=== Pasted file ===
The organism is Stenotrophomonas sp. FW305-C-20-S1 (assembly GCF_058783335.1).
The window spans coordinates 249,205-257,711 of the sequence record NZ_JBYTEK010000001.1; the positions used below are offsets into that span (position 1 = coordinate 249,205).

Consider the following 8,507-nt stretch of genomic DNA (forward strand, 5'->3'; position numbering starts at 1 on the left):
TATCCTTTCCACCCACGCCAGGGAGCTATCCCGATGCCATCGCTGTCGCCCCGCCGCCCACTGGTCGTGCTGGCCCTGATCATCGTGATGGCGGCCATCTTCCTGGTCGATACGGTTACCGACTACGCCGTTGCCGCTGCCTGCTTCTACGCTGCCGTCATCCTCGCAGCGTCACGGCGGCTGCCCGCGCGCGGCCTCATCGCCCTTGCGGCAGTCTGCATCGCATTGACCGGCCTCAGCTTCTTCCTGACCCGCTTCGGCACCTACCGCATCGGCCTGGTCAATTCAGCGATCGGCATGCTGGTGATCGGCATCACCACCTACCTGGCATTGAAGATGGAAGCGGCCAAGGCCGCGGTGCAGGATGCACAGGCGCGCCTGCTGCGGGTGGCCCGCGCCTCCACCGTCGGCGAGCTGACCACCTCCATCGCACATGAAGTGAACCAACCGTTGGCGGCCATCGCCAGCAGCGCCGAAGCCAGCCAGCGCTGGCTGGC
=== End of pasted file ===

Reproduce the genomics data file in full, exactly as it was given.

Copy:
The organism is Stenotrophomonas sp. FW305-C-20-S1 (assembly GCF_058783335.1).
The window spans coordinates 249,205-257,711 of the sequence record NZ_JBYTEK010000001.1; the positions used below are offsets into that span (position 1 = coordinate 249,205).

Consider the following 8,507-nt stretch of genomic DNA (forward strand, 5'->3'; position numbering starts at 1 on the left):
TATCCTTTCCACCCACGCCAGGGAGCTATCCCGATGCCATCGCTGTCGCCCCGCCGCCCACTGGTCGTGCTGGCCCTGATCATCGTGATGGCGGCCATCTTCCTGGTCGATACGGTTACCGACTACGCCGTTGCCGCTGCCTGCTTCTACGCTGCCGTCATCCTCGCAGCGTCACGGCGGCTGCCCGCGCGCGGCCTCATCGCCCTTGCGGCAGTCTGCATCGCATTGACCGGCCTCAGCTTCTTCCTGACCCGCTTCGGCACCTACCGCATCGGCCTGGTCAATTCAGCGATCGGCATGCTGGTGATCGGCATCACCACCTACCTGGCATTGAAGATGGAAGCGGCCAAGGCCGCGGTGCAGGATGCACAGGCGCGCCTGCTGCGGGTGGCCCGCGCCTCCACCGTCGGCGAGCTGACCACCTCCATCGCACATGAAGTGAACCAACCGTTGGCGGCCATCGCCAGCAGCGCCGAAGCCAGCCAGCGCTGGCTGGC